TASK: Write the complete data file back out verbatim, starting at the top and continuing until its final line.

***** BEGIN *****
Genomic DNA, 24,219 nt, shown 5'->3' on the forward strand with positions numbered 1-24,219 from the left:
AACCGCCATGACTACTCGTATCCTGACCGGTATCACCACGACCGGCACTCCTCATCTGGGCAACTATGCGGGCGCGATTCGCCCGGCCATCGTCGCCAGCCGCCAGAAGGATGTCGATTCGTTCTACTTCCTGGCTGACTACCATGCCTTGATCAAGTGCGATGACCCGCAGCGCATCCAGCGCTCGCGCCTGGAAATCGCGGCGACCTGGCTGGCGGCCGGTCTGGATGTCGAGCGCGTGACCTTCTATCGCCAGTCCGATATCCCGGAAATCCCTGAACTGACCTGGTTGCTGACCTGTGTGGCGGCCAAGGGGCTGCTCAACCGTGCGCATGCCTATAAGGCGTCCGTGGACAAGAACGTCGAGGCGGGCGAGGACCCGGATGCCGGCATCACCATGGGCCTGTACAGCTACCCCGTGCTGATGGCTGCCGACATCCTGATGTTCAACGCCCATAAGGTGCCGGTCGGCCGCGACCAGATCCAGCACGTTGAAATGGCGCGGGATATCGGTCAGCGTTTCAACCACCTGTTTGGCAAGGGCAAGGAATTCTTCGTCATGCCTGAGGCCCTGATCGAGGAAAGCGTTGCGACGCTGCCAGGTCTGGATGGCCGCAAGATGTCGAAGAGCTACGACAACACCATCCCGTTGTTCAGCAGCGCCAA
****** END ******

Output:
Genomic DNA, 24,219 nt, shown 5'->3' on the forward strand with positions numbered 1-24,219 from the left:
AACCGCCATGACTACTCGTATCCTGACCGGTATCACCACGACCGGCACTCCTCATCTGGGCAACTATGCGGGCGCGATTCGCCCGGCCATCGTCGCCAGCCGCCAGAAGGATGTCGATTCGTTCTACTTCCTGGCTGACTACCATGCCTTGATCAAGTGCGATGACCCGCAGCGCATCCAGCGCTCGCGCCTGGAAATCGCGGCGACCTGGCTGGCGGCCGGTCTGGATGTCGAGCGCGTGACCTTCTATCGCCAGTCCGATATCCCGGAAATCCCTGAACTGACCTGGTTGCTGACCTGTGTGGCGGCCAAGGGGCTGCTCAACCGTGCGCATGCCTATAAGGCGTCCGTGGACAAGAACGTCGAGGCGGGCGAGGACCCGGATGCCGGCATCACCATGGGCCTGTACAGCTACCCCGTGCTGATGGCTGCCGACATCCTGATGTTCAACGCCCATAAGGTGCCGGTCGGCCGCGACCAGATCCAGCACGTTGAAATGGCGCGGGATATCGGTCAGCGTTTCAACCACCTGTTTGGCAAGGGCAAGGAATTCTTCGTCATGCCTGAGGCCCTGATCGAGGAAAGCGTTGCGACGCTGCCAGGTCTGGATGGCCGCAAGATGTCGAAGAGCTACGACAACACCATCCCGTTGTTCAGCAGCGCCAA